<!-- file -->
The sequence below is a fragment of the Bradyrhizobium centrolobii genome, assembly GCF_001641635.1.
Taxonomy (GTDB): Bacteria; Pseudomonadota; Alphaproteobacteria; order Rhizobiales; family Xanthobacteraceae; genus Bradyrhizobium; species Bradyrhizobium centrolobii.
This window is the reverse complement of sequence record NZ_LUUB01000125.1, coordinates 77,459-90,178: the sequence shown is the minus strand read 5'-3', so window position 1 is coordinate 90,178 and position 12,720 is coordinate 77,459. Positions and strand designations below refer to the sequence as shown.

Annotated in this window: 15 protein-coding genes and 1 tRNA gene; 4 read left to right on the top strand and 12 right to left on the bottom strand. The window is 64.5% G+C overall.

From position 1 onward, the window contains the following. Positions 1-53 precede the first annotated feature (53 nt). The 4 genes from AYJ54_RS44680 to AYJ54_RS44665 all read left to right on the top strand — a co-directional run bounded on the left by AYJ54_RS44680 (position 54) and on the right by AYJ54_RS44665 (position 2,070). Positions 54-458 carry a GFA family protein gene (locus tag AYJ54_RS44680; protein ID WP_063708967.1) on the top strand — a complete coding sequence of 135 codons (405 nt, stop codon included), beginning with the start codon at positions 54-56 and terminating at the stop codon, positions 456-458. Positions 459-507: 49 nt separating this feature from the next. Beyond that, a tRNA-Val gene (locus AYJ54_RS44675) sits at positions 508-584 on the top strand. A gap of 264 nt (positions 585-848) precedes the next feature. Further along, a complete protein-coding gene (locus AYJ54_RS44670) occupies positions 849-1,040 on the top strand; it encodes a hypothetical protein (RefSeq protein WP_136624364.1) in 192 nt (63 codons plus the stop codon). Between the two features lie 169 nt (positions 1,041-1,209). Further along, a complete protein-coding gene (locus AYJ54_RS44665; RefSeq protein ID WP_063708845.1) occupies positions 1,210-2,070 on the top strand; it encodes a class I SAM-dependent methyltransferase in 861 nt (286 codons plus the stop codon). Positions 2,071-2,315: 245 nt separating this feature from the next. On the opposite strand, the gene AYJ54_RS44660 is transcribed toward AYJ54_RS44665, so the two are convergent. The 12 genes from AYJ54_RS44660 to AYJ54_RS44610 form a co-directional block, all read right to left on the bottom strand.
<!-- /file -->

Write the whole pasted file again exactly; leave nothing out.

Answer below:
The sequence below is a fragment of the Bradyrhizobium centrolobii genome, assembly GCF_001641635.1.
Taxonomy (GTDB): Bacteria; Pseudomonadota; Alphaproteobacteria; order Rhizobiales; family Xanthobacteraceae; genus Bradyrhizobium; species Bradyrhizobium centrolobii.
This window is the reverse complement of sequence record NZ_LUUB01000125.1, coordinates 77,459-90,178: the sequence shown is the minus strand read 5'-3', so window position 1 is coordinate 90,178 and position 12,720 is coordinate 77,459. Positions and strand designations below refer to the sequence as shown.

Annotated in this window: 15 protein-coding genes and 1 tRNA gene; 4 read left to right on the top strand and 12 right to left on the bottom strand. The window is 64.5% G+C overall.

From position 1 onward, the window contains the following. Positions 1-53 precede the first annotated feature (53 nt). The 4 genes from AYJ54_RS44680 to AYJ54_RS44665 all read left to right on the top strand — a co-directional run bounded on the left by AYJ54_RS44680 (position 54) and on the right by AYJ54_RS44665 (position 2,070). Positions 54-458 carry a GFA family protein gene (locus tag AYJ54_RS44680; protein ID WP_063708967.1) on the top strand — a complete coding sequence of 135 codons (405 nt, stop codon included), beginning with the start codon at positions 54-56 and terminating at the stop codon, positions 456-458. Positions 459-507: 49 nt separating this feature from the next. Beyond that, a tRNA-Val gene (locus AYJ54_RS44675) sits at positions 508-584 on the top strand. A gap of 264 nt (positions 585-848) precedes the next feature. Further along, a complete protein-coding gene (locus AYJ54_RS44670) occupies positions 849-1,040 on the top strand; it encodes a hypothetical protein (RefSeq protein WP_136624364.1) in 192 nt (63 codons plus the stop codon). Between the two features lie 169 nt (positions 1,041-1,209). Further along, a complete protein-coding gene (locus AYJ54_RS44665; RefSeq protein ID WP_063708845.1) occupies positions 1,210-2,070 on the top strand; it encodes a class I SAM-dependent methyltransferase in 861 nt (286 codons plus the stop codon). Positions 2,071-2,315: 245 nt separating this feature from the next. On the opposite strand, the gene AYJ54_RS44660 is transcribed toward AYJ54_RS44665, so the two are convergent. The 12 genes from AYJ54_RS44660 to AYJ54_RS44610 form a co-directional block, all read right to left on the bottom strand.